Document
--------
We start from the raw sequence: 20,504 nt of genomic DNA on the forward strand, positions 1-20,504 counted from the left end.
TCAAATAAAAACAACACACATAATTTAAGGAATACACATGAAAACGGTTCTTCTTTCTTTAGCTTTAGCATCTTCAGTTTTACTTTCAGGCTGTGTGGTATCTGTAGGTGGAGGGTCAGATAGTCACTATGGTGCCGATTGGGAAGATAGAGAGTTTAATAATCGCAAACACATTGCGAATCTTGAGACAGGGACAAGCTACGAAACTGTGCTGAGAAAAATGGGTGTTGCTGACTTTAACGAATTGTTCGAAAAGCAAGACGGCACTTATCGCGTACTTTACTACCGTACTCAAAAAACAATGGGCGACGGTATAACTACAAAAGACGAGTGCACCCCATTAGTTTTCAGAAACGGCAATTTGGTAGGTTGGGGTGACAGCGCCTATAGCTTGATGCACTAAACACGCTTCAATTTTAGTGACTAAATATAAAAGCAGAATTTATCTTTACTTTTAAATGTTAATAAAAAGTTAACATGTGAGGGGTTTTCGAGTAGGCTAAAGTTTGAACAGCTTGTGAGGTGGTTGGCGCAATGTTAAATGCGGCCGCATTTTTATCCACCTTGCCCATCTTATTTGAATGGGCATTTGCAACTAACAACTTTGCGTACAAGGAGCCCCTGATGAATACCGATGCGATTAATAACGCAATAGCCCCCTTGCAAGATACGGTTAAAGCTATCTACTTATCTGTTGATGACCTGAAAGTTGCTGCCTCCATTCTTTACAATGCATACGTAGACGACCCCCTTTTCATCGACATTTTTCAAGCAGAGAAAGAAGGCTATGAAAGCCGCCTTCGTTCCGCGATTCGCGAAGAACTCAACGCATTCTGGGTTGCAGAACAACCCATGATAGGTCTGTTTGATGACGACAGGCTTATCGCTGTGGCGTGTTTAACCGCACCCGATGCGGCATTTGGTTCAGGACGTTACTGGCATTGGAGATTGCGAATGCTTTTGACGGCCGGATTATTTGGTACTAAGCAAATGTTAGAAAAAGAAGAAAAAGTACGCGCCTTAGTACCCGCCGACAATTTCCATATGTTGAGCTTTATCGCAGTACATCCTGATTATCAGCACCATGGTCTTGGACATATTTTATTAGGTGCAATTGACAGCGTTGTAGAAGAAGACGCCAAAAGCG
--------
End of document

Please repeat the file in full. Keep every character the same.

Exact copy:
We start from the raw sequence: 20,504 nt of genomic DNA on the forward strand, positions 1-20,504 counted from the left end.
TCAAATAAAAACAACACACATAATTTAAGGAATACACATGAAAACGGTTCTTCTTTCTTTAGCTTTAGCATCTTCAGTTTTACTTTCAGGCTGTGTGGTATCTGTAGGTGGAGGGTCAGATAGTCACTATGGTGCCGATTGGGAAGATAGAGAGTTTAATAATCGCAAACACATTGCGAATCTTGAGACAGGGACAAGCTACGAAACTGTGCTGAGAAAAATGGGTGTTGCTGACTTTAACGAATTGTTCGAAAAGCAAGACGGCACTTATCGCGTACTTTACTACCGTACTCAAAAAACAATGGGCGACGGTATAACTACAAAAGACGAGTGCACCCCATTAGTTTTCAGAAACGGCAATTTGGTAGGTTGGGGTGACAGCGCCTATAGCTTGATGCACTAAACACGCTTCAATTTTAGTGACTAAATATAAAAGCAGAATTTATCTTTACTTTTAAATGTTAATAAAAAGTTAACATGTGAGGGGTTTTCGAGTAGGCTAAAGTTTGAACAGCTTGTGAGGTGGTTGGCGCAATGTTAAATGCGGCCGCATTTTTATCCACCTTGCCCATCTTATTTGAATGGGCATTTGCAACTAACAACTTTGCGTACAAGGAGCCCCTGATGAATACCGATGCGATTAATAACGCAATAGCCCCCTTGCAAGATACGGTTAAAGCTATCTACTTATCTGTTGATGACCTGAAAGTTGCTGCCTCCATTCTTTACAATGCATACGTAGACGACCCCCTTTTCATCGACATTTTTCAAGCAGAGAAAGAAGGCTATGAAAGCCGCCTTCGTTCCGCGATTCGCGAAGAACTCAACGCATTCTGGGTTGCAGAACAACCCATGATAGGTCTGTTTGATGACGACAGGCTTATCGCTGTGGCGTGTTTAACCGCACCCGATGCGGCATTTGGTTCAGGACGTTACTGGCATTGGAGATTGCGAATGCTTTTGACGGCCGGATTATTTGGTACTAAGCAAATGTTAGAAAAAGAAGAAAAAGTACGCGCCTTAGTACCCGCCGACAATTTCCATATGTTGAGCTTTATCGCAGTACATCCTGATTATCAGCACCATGGTCTTGGACATATTTTATTAGGTGCAATTGACAGCGTTGTAGAAGAAGACGCCAAAAGCG